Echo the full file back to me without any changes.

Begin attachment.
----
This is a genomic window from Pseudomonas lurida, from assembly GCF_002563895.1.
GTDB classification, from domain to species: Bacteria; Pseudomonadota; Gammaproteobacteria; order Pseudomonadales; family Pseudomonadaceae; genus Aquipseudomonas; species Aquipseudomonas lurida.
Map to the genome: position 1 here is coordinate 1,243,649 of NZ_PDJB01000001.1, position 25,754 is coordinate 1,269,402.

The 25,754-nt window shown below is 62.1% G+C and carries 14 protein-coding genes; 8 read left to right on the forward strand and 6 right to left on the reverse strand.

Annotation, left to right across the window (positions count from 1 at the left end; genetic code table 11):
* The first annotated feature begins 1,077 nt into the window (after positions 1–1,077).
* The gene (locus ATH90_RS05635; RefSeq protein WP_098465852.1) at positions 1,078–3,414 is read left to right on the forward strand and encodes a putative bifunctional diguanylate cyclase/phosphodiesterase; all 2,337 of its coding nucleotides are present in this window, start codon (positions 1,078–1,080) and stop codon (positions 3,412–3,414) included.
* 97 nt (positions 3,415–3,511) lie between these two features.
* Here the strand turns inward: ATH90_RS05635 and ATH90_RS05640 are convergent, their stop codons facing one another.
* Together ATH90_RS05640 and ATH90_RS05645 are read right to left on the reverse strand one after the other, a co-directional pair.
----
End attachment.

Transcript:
This is a genomic window from Pseudomonas lurida, from assembly GCF_002563895.1.
GTDB classification, from domain to species: Bacteria; Pseudomonadota; Gammaproteobacteria; order Pseudomonadales; family Pseudomonadaceae; genus Aquipseudomonas; species Aquipseudomonas lurida.
Map to the genome: position 1 here is coordinate 1,243,649 of NZ_PDJB01000001.1, position 25,754 is coordinate 1,269,402.

The 25,754-nt window shown below is 62.1% G+C and carries 14 protein-coding genes; 8 read left to right on the forward strand and 6 right to left on the reverse strand.

Annotation, left to right across the window (positions count from 1 at the left end; genetic code table 11):
* The first annotated feature begins 1,077 nt into the window (after positions 1–1,077).
* The gene (locus ATH90_RS05635; RefSeq protein WP_098465852.1) at positions 1,078–3,414 is read left to right on the forward strand and encodes a putative bifunctional diguanylate cyclase/phosphodiesterase; all 2,337 of its coding nucleotides are present in this window, start codon (positions 1,078–1,080) and stop codon (positions 3,412–3,414) included.
* 97 nt (positions 3,415–3,511) lie between these two features.
* Here the strand turns inward: ATH90_RS05635 and ATH90_RS05640 are convergent, their stop codons facing one another.
* Together ATH90_RS05640 and ATH90_RS05645 are read right to left on the reverse strand one after the other, a co-directional pair.